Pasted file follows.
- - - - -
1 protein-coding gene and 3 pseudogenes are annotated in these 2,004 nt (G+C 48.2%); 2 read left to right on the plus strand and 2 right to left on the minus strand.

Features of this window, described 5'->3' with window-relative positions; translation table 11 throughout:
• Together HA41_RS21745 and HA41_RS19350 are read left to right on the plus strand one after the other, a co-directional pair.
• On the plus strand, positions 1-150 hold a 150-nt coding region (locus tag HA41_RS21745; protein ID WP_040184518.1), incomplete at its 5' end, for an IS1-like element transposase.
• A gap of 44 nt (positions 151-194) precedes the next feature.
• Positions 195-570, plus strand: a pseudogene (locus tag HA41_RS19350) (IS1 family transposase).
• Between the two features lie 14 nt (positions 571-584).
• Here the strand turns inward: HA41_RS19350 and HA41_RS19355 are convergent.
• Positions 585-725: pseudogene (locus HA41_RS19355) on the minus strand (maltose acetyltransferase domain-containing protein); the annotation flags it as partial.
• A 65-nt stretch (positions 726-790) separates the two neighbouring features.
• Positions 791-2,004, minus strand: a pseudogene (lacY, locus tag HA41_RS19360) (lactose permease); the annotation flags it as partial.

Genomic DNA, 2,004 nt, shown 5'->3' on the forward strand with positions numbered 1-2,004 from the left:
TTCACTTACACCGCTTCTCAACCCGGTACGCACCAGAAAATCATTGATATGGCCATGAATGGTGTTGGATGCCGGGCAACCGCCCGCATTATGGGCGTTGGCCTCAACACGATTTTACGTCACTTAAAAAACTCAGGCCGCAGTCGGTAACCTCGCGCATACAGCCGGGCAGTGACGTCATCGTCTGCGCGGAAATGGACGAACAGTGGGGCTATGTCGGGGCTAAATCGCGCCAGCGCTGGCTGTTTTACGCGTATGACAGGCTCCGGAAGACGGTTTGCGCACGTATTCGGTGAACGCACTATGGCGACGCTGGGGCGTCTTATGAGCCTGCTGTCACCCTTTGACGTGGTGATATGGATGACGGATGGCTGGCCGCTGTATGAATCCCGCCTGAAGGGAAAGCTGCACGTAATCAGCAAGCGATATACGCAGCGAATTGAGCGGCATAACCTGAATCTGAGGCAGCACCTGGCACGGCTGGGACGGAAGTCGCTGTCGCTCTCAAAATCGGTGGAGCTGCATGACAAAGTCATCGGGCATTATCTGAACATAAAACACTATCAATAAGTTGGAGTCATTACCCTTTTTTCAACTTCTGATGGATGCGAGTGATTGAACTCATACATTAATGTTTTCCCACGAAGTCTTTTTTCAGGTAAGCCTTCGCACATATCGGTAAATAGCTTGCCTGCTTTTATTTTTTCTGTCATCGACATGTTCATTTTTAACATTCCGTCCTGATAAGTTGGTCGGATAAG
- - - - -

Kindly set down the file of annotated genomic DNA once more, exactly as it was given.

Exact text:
1 protein-coding gene and 3 pseudogenes are annotated in these 2,004 nt (G+C 48.2%); 2 read left to right on the plus strand and 2 right to left on the minus strand.

Features of this window, described 5'->3' with window-relative positions; translation table 11 throughout:
• Together HA41_RS21745 and HA41_RS19350 are read left to right on the plus strand one after the other, a co-directional pair.
• On the plus strand, positions 1-150 hold a 150-nt coding region (locus tag HA41_RS21745; protein ID WP_040184518.1), incomplete at its 5' end, for an IS1-like element transposase.
• A gap of 44 nt (positions 151-194) precedes the next feature.
• Positions 195-570, plus strand: a pseudogene (locus tag HA41_RS19350) (IS1 family transposase).
• Between the two features lie 14 nt (positions 571-584).
• Here the strand turns inward: HA41_RS19350 and HA41_RS19355 are convergent.
• Positions 585-725: pseudogene (locus HA41_RS19355) on the minus strand (maltose acetyltransferase domain-containing protein); the annotation flags it as partial.
• A 65-nt stretch (positions 726-790) separates the two neighbouring features.
• Positions 791-2,004, minus strand: a pseudogene (lacY, locus tag HA41_RS19360) (lactose permease); the annotation flags it as partial.

Genomic DNA, 2,004 nt, shown 5'->3' on the forward strand with positions numbered 1-2,004 from the left:
TTCACTTACACCGCTTCTCAACCCGGTACGCACCAGAAAATCATTGATATGGCCATGAATGGTGTTGGATGCCGGGCAACCGCCCGCATTATGGGCGTTGGCCTCAACACGATTTTACGTCACTTAAAAAACTCAGGCCGCAGTCGGTAACCTCGCGCATACAGCCGGGCAGTGACGTCATCGTCTGCGCGGAAATGGACGAACAGTGGGGCTATGTCGGGGCTAAATCGCGCCAGCGCTGGCTGTTTTACGCGTATGACAGGCTCCGGAAGACGGTTTGCGCACGTATTCGGTGAACGCACTATGGCGACGCTGGGGCGTCTTATGAGCCTGCTGTCACCCTTTGACGTGGTGATATGGATGACGGATGGCTGGCCGCTGTATGAATCCCGCCTGAAGGGAAAGCTGCACGTAATCAGCAAGCGATATACGCAGCGAATTGAGCGGCATAACCTGAATCTGAGGCAGCACCTGGCACGGCTGGGACGGAAGTCGCTGTCGCTCTCAAAATCGGTGGAGCTGCATGACAAAGTCATCGGGCATTATCTGAACATAAAACACTATCAATAAGTTGGAGTCATTACCCTTTTTTCAACTTCTGATGGATGCGAGTGATTGAACTCATACATTAATGTTTTCCCACGAAGTCTTTTTTCAGGTAAGCCTTCGCACATATCGGTAAATAGCTTGCCTGCTTTTATTTTTTCTGTCATCGACATGTTCATTTTTAACATTCCGTCCTGATAAGTTGGTCGGATAAG